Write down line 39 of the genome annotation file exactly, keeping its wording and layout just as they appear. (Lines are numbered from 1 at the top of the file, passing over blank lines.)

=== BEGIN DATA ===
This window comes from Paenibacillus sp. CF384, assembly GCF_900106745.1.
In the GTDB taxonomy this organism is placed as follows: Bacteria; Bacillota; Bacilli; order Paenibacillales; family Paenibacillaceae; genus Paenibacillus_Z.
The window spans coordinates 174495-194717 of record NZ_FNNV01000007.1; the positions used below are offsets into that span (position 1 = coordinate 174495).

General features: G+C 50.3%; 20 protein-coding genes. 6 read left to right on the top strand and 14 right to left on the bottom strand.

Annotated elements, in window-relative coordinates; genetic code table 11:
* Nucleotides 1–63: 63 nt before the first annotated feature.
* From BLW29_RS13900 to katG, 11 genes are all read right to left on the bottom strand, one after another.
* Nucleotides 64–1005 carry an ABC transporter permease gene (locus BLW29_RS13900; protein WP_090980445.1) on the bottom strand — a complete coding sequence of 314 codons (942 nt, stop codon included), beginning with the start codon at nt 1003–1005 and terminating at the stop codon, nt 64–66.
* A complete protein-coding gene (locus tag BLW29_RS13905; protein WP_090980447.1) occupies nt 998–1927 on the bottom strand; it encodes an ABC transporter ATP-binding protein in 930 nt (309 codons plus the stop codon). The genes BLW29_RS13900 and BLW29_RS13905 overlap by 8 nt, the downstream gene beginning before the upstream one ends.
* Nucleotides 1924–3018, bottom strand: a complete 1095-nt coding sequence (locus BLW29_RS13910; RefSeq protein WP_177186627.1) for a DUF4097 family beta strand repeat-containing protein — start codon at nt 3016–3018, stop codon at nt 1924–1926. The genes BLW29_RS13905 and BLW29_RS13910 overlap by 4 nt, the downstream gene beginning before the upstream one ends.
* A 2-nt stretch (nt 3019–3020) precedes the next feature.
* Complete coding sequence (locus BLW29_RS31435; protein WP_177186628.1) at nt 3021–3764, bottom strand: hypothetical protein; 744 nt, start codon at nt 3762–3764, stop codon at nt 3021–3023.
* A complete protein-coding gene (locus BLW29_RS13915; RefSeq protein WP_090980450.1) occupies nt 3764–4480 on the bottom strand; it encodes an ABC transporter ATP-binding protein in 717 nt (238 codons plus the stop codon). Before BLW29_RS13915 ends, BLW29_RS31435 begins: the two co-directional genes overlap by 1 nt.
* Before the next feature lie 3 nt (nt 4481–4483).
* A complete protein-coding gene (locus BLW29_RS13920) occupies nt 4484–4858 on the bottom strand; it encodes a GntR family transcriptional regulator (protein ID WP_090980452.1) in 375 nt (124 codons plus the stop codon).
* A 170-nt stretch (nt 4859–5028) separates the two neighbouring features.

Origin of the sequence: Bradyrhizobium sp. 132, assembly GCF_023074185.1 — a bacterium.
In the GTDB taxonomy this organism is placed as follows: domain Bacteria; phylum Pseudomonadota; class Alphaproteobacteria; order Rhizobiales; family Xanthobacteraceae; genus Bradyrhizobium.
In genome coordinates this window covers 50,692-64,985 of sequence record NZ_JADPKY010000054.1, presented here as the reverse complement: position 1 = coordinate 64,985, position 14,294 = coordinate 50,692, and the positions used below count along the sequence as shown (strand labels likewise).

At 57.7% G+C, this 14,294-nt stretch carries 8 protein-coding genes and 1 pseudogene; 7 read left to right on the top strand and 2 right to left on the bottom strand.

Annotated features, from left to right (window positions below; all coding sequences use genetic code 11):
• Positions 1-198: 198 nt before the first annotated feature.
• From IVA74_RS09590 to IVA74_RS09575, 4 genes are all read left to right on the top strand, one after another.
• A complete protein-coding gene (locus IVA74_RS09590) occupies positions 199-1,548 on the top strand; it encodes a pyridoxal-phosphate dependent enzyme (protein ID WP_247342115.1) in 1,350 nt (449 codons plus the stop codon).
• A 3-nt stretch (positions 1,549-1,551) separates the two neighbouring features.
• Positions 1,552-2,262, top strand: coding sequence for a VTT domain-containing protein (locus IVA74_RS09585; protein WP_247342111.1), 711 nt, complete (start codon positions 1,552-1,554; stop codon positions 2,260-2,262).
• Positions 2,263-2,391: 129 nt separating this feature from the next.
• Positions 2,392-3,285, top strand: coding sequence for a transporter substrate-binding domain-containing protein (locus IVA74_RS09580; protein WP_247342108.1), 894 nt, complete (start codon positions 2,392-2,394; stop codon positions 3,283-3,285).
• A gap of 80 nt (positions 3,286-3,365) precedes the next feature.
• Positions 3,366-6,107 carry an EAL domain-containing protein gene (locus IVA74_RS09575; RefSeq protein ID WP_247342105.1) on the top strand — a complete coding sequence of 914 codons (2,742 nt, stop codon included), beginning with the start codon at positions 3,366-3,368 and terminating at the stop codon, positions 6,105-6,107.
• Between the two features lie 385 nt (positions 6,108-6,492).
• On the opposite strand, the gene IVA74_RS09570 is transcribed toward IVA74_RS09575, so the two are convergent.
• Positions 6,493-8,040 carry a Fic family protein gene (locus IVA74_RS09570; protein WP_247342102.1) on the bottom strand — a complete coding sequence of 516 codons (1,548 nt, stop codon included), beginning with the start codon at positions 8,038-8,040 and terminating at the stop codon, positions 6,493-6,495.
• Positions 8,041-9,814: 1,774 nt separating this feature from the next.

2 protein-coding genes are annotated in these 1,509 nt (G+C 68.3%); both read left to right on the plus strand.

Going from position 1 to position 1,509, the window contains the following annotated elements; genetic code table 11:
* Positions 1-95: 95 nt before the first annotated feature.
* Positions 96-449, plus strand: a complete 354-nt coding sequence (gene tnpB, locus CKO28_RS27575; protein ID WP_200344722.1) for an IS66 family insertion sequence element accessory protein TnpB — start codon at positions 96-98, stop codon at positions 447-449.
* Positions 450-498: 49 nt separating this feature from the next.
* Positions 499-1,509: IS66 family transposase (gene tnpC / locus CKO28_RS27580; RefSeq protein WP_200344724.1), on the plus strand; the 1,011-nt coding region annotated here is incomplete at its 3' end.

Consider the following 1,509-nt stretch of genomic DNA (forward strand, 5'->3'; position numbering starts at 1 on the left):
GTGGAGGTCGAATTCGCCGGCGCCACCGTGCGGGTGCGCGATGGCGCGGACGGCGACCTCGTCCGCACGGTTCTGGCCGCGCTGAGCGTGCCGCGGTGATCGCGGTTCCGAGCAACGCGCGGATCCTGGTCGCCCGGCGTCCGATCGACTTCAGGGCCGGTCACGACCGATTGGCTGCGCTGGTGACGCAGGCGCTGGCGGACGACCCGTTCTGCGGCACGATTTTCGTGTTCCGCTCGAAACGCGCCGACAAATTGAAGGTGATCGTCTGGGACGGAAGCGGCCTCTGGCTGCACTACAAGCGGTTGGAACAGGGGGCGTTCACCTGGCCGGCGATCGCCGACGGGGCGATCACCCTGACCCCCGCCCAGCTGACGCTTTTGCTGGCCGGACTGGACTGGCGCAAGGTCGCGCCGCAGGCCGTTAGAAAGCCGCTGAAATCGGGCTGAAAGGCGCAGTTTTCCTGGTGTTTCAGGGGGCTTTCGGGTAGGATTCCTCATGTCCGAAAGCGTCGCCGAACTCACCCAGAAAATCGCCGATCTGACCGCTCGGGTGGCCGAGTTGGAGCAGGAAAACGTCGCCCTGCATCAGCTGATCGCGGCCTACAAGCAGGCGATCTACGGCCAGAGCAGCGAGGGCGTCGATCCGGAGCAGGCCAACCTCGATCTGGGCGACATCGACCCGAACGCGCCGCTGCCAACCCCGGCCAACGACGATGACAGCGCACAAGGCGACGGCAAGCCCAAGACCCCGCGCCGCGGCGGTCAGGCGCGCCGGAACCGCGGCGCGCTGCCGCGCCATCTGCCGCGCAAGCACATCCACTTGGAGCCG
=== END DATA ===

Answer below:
* Positions 450-498: 49 nt separating this feature from the next.